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Procrit Warnings and Precautions

To help ensure safe treatment with Procrit, warnings and precautions for the drug should be discussed with a healthcare provider. Before taking the drug, tell your healthcare provider if you have epilepsy, heart disease, or porphyria. Procrit warnings and precautions also extend to those who are allergic to any components of the medicine, are allergic to mammalian cell-derived products, or have uncontrolled high blood pressure.

Procrit: What Should I Tell My Healthcare Provider?

You should talk with your healthcare provider prior to taking Procrit® (epoetin alfa) if you have:
Also, let your healthcare provider know if you are:
  • Pregnant or thinking of becoming pregnant
  • Breastfeeding.
Make sure to tell your healthcare provider about all other medicines you are taking, including prescription and non-prescription medicines, vitamins, and herbal supplements.

Specific Procrit Warnings and Precautions

Warnings and precautions to be aware of prior to taking Procrit include the following:
  • In studies of people with chronic kidney disease, an increase in risk of death, stroke, and serious cardiovascular reactions (such as heart attacks) was reported when Procrit was used to target a hemoglobin level (a measure of red blood cells) greater than 11 g/dL. None of the studies that have been completed have identified a hemoglobin target level, Procrit dose, or dosing strategy that does not increase these risks.


  • Your healthcare provider should measure your hemoglobin frequently and adjust your Procrit dosage so that your hemoglobin does not increase too quickly or too much. However, this will not prevent all cardiovascular problems, and you and your healthcare provider must weigh the potential benefits of Procrit against these risks.
  • The multi-dose Procrit vials contain benzyl alcohol, which can cause problems in premature infants. The single-dose vials do not contain benzyl alcohol.
  • The medication may accelerate the worsening of cancer and may shorten survival, particularly when it increases hemoglobin levels too much. This risk must be weighed against the potential benefits of Procrit.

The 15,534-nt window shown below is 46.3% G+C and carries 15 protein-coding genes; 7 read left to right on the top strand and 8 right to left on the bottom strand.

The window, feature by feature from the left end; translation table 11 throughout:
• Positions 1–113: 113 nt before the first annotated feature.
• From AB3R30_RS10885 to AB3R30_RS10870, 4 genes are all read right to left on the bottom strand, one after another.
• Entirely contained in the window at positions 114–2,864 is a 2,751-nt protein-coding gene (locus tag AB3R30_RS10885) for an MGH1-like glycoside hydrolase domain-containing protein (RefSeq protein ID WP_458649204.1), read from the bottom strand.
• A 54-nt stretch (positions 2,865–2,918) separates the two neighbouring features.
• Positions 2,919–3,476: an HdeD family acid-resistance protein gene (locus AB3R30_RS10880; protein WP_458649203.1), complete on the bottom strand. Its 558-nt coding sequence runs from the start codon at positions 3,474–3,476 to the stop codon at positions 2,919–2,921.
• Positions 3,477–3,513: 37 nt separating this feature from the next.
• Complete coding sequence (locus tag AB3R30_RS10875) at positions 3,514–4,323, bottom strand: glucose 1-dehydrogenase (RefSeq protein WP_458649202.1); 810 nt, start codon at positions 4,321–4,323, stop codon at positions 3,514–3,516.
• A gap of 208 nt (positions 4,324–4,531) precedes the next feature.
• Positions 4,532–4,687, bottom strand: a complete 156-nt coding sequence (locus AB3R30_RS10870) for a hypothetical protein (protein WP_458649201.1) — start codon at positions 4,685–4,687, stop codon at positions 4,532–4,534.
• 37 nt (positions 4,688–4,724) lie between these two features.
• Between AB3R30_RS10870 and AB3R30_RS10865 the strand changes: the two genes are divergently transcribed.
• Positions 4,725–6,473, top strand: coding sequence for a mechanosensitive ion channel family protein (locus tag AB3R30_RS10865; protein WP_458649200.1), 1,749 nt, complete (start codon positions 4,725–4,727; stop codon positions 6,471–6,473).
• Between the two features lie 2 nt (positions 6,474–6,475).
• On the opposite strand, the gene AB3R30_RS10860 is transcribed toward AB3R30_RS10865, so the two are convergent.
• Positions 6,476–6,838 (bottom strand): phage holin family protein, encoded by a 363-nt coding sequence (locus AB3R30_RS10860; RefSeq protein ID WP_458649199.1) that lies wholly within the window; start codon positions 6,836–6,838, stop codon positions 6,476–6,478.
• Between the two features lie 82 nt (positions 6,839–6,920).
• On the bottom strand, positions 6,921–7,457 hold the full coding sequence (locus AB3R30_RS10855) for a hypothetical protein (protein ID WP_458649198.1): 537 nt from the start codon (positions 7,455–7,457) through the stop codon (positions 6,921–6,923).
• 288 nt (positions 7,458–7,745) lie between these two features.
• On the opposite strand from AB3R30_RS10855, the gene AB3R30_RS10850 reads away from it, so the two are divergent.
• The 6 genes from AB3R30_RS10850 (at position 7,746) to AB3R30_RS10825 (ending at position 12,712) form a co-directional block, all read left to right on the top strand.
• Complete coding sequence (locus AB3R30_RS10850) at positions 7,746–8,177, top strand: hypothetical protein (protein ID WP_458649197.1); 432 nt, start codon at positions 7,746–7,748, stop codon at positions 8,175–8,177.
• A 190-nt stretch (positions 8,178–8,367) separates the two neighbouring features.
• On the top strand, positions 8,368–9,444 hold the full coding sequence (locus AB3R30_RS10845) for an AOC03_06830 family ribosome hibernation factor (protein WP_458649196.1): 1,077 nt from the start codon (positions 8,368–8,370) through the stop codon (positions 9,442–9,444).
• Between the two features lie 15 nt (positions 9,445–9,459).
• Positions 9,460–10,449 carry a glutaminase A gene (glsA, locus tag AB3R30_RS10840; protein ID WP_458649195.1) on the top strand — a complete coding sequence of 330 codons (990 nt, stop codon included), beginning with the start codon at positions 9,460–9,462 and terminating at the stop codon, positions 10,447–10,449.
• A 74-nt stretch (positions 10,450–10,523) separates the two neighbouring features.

• Procrit may cause high blood pressure (hypertension). This can be a problem, especially if you already have high blood pressure. Your healthcare provider should monitor your blood pressure closely while you are taking the drug.
  • In studies, some people who took Procrit experienced seizures. If you have a seizure while taking the drug, tell your healthcare provider immediately.
  • In rare cases, people can form antibodies to Procrit, causing severe anemia. If your anemia worsens while you are taking the drug, your healthcare provider should check to see if you are forming these antibodies. If this occurs, you may need to stop taking Procrit permanently.
  • Procrit contains albumin, a human blood protein. As with all albumin products, theoretically, there is an extremely small risk of contracting an infection (including serious infections) from the albumin. However, there are no cases of this ever happening with an albumin product.
  • In rare cases, Procrit can cause worsening of porphyria (a blood condition). If you have porphyria, your healthcare provider may need to monitor you more closely.
  • Procrit is unlikely to interact with other medications (see Procrit Drug Interactions).
  • Procrit is considered a pregnancy Category C medication. This means that it may not be safe for use during pregnancy. Talk to your healthcare provider about the risks and benefits of using the drug while pregnant (see Procrit and Pregnancy).
  • It is not known if Procrit passes through breast milk. Therefore, if you are breastfeeding or plan to start, discuss this with your healthcare provider prior to taking the drug (see Procrit and Breastfeeding).
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